The Eye 2 is much better than the original. The story concerns a lonely pregnant woman who sees dead people, and I liked the way the movie exists entirely from her point-of-view?since we?re trapped inside the hermetic, perhaps warped world of her psychology, we?re never sure whether her visions are really happening or merely by-products of pre-partum depression. By locating supernatural horror in the link between female vulnerabilities?rape, abandonment, pregnancy anxieties?and the concept of reincarnation, it?s like a Buddhist Rosemary?s Baby.




You just sold me on The Eye 2, big time. To the top of my queue it goes.
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beltmann
Studio Exec


Joined: 26 Jun 2003
Posts: 2341
Location: West Bend, WI

PostPosted: 08.21.2006 12:20 am    Post subject: Reply with quote

Michael Scrutchin wrote:
You just sold me on The Eye 2, big time. To the top of my queue it goes.


Hope I didn't oversell it--it's still closer to traditional J-horror than Polanski--but I really did very much enjoy it. I found the original The Eye kinda blah, but this one had me in its psychological grip the whole way.
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Jim Harper
Director


Joined: 29 Feb 2004
Posts: 226
Location: Totnes, Devon, UK

PostPosted: 08.21.2006 10:22 am    Post subject: Reply with quote

Just to provide a counterbalance, I thought The Eye 2 was pretty poor. Derivative material (including cribs from The Tenant) and a hysterical lead performance make it difficult to enjoy.
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beltmann
Studio Exec


Joined: 26 Jun 2003
Posts: 2341
Location: West Bend, WI

PostPosted: 08.21.2006 3:04 pm    Post subject: Reply with quote

Jim Harper wrote:
Just to provide a counterbalance, I thought The Eye 2 was pretty poor. Derivative material (including cribs from The Tenant) and a hysterical lead performance make it difficult to enjoy.


No quibbles about some of the derivation--although I felt the brothers handled the cribs effectively--but I liked the lead performance a lot; the so-called "hysteria" only helps define the fact that we're inside a specific POV, that of a woman terrified by her vulnerabilities. It may not be credible as reality, but it is very credible as a depiction of the psychology of hysteria. That said, I don't think acting has ever been a main appeal or drawback of any of the films I've seen in the J-horror vein; that conventional criticism seems besides the point, at least for me.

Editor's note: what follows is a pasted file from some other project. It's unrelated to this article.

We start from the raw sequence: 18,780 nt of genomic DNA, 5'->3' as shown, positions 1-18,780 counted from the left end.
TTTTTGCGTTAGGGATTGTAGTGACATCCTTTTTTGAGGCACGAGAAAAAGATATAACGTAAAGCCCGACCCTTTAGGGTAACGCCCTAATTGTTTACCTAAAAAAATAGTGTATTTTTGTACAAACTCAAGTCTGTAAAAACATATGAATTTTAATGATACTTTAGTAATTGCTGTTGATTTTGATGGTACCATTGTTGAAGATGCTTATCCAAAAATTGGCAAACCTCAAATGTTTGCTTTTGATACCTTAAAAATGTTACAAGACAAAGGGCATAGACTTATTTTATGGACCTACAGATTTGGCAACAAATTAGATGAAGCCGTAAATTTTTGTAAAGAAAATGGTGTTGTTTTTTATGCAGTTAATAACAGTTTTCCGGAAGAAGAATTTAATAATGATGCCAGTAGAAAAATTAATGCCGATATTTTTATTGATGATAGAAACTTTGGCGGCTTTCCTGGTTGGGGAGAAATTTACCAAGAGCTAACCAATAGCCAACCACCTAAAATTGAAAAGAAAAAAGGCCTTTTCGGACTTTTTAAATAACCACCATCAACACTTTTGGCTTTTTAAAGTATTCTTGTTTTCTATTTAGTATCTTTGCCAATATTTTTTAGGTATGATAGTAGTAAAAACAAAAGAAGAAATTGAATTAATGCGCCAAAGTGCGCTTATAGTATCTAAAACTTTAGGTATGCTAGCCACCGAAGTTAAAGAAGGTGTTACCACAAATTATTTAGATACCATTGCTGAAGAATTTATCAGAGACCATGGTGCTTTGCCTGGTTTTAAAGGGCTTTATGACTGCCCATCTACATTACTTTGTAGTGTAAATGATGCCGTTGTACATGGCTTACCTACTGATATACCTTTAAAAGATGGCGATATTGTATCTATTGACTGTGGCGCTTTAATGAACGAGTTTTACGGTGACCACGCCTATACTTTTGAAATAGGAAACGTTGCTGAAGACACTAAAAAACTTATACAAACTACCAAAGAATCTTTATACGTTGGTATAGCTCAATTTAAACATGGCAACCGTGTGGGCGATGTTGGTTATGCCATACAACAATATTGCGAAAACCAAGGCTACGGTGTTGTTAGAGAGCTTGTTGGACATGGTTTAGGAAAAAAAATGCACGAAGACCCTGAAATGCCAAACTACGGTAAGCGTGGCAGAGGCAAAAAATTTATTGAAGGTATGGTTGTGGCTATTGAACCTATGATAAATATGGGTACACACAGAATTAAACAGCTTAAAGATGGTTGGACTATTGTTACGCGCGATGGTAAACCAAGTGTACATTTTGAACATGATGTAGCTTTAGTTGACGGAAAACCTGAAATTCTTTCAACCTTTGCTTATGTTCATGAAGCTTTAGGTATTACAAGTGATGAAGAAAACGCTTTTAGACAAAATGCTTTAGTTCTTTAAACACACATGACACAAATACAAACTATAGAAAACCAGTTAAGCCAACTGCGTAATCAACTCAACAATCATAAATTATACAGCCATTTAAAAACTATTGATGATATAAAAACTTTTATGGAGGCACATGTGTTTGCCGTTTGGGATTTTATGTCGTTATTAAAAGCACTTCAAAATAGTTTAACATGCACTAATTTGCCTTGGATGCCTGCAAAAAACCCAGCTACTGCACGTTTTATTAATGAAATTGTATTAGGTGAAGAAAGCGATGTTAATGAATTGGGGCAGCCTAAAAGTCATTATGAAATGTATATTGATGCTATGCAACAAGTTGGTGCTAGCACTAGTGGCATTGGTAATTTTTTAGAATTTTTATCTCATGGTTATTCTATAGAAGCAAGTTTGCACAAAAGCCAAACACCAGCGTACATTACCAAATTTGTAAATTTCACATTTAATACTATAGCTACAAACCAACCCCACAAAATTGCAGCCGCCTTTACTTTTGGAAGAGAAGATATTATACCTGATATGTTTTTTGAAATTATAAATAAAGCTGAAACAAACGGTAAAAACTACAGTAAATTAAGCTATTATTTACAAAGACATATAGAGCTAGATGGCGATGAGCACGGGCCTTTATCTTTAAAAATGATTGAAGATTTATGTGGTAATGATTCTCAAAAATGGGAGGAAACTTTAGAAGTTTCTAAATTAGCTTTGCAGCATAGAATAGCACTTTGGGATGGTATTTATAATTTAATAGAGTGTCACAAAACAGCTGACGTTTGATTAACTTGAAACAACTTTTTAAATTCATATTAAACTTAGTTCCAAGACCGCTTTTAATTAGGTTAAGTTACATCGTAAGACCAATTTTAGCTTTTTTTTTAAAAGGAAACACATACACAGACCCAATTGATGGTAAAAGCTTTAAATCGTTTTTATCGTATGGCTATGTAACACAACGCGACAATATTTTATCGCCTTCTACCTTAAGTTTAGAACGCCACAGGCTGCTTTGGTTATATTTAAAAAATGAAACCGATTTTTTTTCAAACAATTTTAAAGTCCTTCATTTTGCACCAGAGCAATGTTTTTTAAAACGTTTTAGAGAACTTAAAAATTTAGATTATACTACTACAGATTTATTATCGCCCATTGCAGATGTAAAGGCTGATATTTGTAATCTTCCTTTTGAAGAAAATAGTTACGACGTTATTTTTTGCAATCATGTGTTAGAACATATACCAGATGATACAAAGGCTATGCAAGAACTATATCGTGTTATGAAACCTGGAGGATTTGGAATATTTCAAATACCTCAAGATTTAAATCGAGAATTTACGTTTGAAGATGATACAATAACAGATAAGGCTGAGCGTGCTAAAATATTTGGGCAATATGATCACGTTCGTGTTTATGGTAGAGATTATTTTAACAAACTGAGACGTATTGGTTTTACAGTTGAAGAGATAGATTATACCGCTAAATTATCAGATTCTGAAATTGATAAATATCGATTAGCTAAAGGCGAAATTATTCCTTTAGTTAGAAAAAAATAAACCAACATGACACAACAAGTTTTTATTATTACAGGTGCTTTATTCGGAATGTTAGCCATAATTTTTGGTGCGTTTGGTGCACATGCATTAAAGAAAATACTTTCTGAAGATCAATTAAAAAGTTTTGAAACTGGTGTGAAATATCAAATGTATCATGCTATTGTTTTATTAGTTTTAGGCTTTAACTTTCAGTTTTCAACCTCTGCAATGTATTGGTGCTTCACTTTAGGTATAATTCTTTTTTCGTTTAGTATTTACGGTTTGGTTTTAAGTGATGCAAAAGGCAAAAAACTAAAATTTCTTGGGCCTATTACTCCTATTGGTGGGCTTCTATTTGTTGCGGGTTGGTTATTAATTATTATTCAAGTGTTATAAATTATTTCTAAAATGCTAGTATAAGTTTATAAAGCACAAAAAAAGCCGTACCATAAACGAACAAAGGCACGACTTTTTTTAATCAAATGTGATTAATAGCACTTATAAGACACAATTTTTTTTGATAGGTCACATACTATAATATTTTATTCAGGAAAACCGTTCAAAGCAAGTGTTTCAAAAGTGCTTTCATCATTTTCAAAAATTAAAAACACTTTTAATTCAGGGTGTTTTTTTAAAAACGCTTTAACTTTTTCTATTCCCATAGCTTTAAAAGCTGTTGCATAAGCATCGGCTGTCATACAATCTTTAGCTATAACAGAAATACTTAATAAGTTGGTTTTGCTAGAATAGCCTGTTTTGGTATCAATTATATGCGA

I also wanted to acknowledge that I admired the film's willingness to end on an unexpectedly sincere and romantic note.
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Jim Harper
Director


Joined: 29 Feb 2004
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Location: Totnes, Devon, UK

PostPosted: 08.21.2006 3:16 pm    Post subject: Reply with quote

The acting is certainly better than the average Hong Kong horror film; if you're not familiar with the 40,000 homegrown horror films released in that tiny island every month it can be quite alarming just how badly-acted most of them are. Being fair, it's perhaps got something to do with my generally disdain for hysterical women preventing me from forming an emotional connection with the character. Nonetheless, The Eye 2 simply didn't scare me as much as the first film.



I understand it's better than The Eye 10, however.